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Author Topic: D850 and lens alignment  (Read 72693 times)

Eric Brody

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D850 and lens alignment
« on: November 22, 2017, 10:22:52 pm »

When I used the Nikon D800E, I was most frustrated by the need to align my autofocus lenses to prevent front and back focusing. Zooms absolutely made me crazy. For many reasons, not just this one, I switched to the Fuji X system and quite enjoyed the EVF and the lack of need to align lenses.

I am now suffering some megapixel lust and have been looking at both the D850 and the about to be released A7RIII.

Do D850 users need to align their autofocus lenses and if so, is it as challenging as it was when I purchased and used the Lensalign tool?

I'll appreciate any responses.

Eric
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kers

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Re: D850 and lens alignment
« Reply #1 on: November 23, 2017, 05:54:35 am »

yes, but

there is some automation now
works like this
choose your desired distance for a target.
make it sharp in liveview
push a button - and now also the AF will go to that spot.-
-
the Sigma method ( 3 distances) is better but even more time consuming
-
my observation:  do it directly after buying the body for all your lenses and you are done with it.
if it still a problem in practice do it again...
I have no problem getting tack sharp photos at f1.4


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asamimasa

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Re: D850 and lens alignment
« Reply #2 on: November 29, 2017, 06:42:47 pm »

As we get more and more resolution, calibration becomes increasingly important; I remember the effects of adjusting on a D700 being nowhere near as critical as with the D800 or D850.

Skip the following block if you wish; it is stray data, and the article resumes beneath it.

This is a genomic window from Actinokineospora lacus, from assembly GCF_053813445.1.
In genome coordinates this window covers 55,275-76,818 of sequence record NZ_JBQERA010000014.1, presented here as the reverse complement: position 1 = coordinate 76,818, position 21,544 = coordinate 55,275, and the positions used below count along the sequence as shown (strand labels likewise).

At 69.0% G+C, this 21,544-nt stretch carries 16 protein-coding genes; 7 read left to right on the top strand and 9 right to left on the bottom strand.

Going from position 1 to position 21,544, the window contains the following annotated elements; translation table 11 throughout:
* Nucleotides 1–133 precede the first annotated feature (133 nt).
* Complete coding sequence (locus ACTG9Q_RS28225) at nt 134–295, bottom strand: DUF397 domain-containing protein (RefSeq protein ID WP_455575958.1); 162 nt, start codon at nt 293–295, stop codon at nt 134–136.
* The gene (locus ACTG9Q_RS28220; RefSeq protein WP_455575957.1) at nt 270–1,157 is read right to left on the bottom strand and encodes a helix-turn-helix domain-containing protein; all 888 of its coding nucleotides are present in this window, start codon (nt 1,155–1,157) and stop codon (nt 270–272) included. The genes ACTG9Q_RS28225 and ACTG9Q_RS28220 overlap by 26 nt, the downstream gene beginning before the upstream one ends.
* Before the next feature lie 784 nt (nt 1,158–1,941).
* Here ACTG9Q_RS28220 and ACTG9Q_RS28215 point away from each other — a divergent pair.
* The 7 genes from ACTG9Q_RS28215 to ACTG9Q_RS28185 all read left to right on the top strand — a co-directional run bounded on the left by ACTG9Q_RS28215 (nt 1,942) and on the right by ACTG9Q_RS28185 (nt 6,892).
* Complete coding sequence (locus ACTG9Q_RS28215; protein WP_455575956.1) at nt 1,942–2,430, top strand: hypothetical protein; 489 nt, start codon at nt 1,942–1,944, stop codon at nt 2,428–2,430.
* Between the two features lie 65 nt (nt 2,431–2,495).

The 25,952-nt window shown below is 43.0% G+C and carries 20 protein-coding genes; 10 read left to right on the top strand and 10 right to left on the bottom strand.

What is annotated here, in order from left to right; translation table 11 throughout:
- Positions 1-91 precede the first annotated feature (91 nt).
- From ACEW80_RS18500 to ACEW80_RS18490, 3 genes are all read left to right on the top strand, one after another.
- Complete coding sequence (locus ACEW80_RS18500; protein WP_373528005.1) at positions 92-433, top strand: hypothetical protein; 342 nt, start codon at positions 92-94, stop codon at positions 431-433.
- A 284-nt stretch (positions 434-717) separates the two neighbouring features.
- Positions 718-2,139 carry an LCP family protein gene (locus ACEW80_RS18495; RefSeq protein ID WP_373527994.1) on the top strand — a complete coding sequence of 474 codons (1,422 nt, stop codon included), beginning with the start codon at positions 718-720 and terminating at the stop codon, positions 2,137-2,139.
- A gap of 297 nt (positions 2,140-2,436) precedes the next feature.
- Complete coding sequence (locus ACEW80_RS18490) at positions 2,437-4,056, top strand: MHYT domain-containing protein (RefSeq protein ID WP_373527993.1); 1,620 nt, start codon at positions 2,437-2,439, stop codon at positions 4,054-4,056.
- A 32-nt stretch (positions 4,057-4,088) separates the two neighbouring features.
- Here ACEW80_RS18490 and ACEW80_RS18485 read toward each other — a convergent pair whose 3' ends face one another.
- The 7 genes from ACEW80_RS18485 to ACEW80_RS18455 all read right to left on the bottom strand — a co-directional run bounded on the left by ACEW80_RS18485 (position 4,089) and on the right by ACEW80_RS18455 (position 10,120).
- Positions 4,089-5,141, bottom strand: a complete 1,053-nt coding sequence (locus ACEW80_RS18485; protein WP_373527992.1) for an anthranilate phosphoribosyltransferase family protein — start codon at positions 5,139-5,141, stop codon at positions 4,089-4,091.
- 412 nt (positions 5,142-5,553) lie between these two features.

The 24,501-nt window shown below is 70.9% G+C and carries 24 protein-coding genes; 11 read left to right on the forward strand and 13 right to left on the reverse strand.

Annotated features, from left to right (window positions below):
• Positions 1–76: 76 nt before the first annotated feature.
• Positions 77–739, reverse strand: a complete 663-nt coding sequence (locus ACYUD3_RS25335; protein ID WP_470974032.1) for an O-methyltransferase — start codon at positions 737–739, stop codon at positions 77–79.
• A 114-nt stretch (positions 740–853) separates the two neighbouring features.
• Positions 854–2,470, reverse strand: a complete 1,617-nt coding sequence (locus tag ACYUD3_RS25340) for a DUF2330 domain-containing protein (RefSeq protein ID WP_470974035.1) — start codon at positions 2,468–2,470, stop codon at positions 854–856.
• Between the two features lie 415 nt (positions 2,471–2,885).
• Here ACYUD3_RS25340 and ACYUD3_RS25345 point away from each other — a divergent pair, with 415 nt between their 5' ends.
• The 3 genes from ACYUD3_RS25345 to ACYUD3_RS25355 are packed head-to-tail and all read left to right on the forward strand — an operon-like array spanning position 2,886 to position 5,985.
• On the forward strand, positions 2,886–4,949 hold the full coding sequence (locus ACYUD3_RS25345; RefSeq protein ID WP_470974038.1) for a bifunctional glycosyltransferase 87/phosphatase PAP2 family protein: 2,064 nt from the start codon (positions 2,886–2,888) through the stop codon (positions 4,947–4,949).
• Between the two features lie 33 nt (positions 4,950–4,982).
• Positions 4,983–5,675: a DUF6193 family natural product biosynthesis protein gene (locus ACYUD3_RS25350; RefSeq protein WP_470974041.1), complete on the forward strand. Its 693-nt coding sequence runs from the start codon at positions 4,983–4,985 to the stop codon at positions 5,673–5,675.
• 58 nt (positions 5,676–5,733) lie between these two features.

The auto AF fine tune is definitely a step in the right direction. However, it's only solving one piece of the puzzle, and this is where Sigma really gets it right with focal length AND distance.

For example, I was debating between a Nikon 24-120 and Sigma 24-105, and I went with the Sigma largely due to the confidence I felt that such a large range of settings would be accounted for in calibration. A global +7 adjustment on a 5x zoom cannot be considered satisfactory. I've attached an image of the calibrations on my copy - you can call it poor quality control out of the box, or something that can only be appreciated to have the ability to address.

One critically annoying aspect of the Sigma calibration software is that it must connect to the internet each time a lens is docked (which can be in tens of times for a zoom calibration session). At farther distances not achievable indoors (i.e. Sigma 100-400), you'll have to bring a laptop tethered to a phone to use it.


Sigma 24-105 Calibration by Robert Asami, on Flickr

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